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Can the Best of Informal Learning Simultaneously Be the Worst Thing for Cognitive Processes?

mobile.jpgIt struck me recently that mobile learning (or m-learning) is no longer a discipline within e-learning because of the ubiquity, enhanced screen size, and improved display quality of mobile devices. Remember when it was worthy of a press release when a medical or law school decided to require the use of mobile devices? No more. The question now seems to be when can they be used and when students are asked to turn them off or drop them in a bin as entering the classroom. Of course, the lack of presence in an online classroom has always meant that, pajamas and bunny slippers notwithstanding, it is possible for students to use all sorts of devices without a teacher typically knowing where students’ attention was focused.
The adoption and use of Internet-enabled mobile devices facilitates easy retrieval of information. Many people look up information at the slightest provocation. Who sang the song with the lyrics, “Let me see what spring is like on Jupiter and Mars”? (Answer: Frank Sinatra.) In which year was Ceylon renamed Sri Lanka? (Answer: 1972 and officially it is called the Democratic Socialist Republic of Sri Lanka.) But in the process of answering questions so easily and quickly, there is no time for happy memories of dancing to Frank Sinatra at the Rainbow Room or humming the song through to see if the singer comes to mind. Similarly with Sri Lanka and other queries: there is no time for the association games we all play, often with pleasure and occasionally with frustration when the answer is on “the tip of your tongue“.
While mobile technologies provide excellent “Cognitive Prosthetic Devices” in the sense that they reduce the burden of recall, they reduce the pleasure of recall and may impair cognitive processes as a result. Exploring memories and challenging myself to remember things I learned may (if you’ll excuse another idiom since I was just searching for them), go the way of the buffalo. Convenient informal learning through mobile devices is fun too, since often when I do a search I learn new things, either tangential or relevant. Perhaps what ultimately matters is finding the right mix and the appropriate timing; and the classroom may be only a marginally better place for instant access than the dinner table.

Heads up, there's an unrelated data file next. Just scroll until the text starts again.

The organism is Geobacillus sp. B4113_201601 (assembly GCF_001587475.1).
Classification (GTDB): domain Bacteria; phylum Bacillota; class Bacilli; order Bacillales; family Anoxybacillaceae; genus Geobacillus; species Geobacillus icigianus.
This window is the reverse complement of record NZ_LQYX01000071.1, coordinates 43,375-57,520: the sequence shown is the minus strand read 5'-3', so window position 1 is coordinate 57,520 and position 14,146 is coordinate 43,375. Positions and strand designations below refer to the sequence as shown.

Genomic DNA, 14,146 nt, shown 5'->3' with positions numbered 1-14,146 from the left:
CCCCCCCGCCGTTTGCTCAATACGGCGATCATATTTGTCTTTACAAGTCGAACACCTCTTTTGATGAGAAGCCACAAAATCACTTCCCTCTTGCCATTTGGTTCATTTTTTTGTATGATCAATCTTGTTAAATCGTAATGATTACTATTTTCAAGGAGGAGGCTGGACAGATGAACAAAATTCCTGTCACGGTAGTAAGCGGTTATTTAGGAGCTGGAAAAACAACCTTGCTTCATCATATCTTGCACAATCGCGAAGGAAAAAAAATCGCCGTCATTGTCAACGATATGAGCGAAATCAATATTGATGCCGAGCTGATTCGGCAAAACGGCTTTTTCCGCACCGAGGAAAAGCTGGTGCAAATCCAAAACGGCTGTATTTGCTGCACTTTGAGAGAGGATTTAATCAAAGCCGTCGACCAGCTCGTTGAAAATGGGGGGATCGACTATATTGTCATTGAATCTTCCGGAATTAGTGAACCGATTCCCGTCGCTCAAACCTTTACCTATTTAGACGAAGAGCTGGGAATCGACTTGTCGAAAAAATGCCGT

31 Responses

  1. I agree that m-learning has become mainstream but I don’t think easy look-up pushes reflection to the sidelines. That’s a personal choice.
    When I attended business school, students were not permitted to use electronic calculators in the classroom. Hence, we spent time grunting through the numbers that could otherwise have been devoted to analysis and investigation.
    Similarly, being able to look up the date of Ceylon’s becoming Sri Lanka gives me a jumping off point for reflection. In fact, if I got the data from Wikipedia, merely asking the question opens up new avenues for exploration.

  2. Agree. I have stopped my research project in M-Learning. Though before, the problem with M-Learning were screen size and battery life, however; while black berrys and htcs are becoming more popular and widely spread now, I’m surprised that students don’t want to spend the time over their mobiles learning, or want to access the internet for learning materials (even when it comes free to them). I believe before we start working on M-Learning, we shall be working on students beliefs and backgrounds to convince them that (learning) is not a process related to time, learning doesn’t end, learning takes place every time and every where, because learning is closely related to life. I mean, think about (photographers) if they stopped learning all the time? I believe we wouldn’t have been able to have the great photos we have (digitally) right now. This is an example. Think about cinema, movies, music, everything around us that changes so fast. Even learning tracks need to change. This change has to be smooth and simple, ant that can’t happen until we utilize everything around us to help us (learn), and we shall not think about learning about a (challenge), we have to think about learning as the opportunity for new chances.
    Do you think we can convince students with this?

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  31. I believe we should be seriously looking at mobile learning. Phones offer so many opportunities to take the learning to the student and to allow the student to engage in a richer context. There are many opportunities here to take advantage of from a teaching context.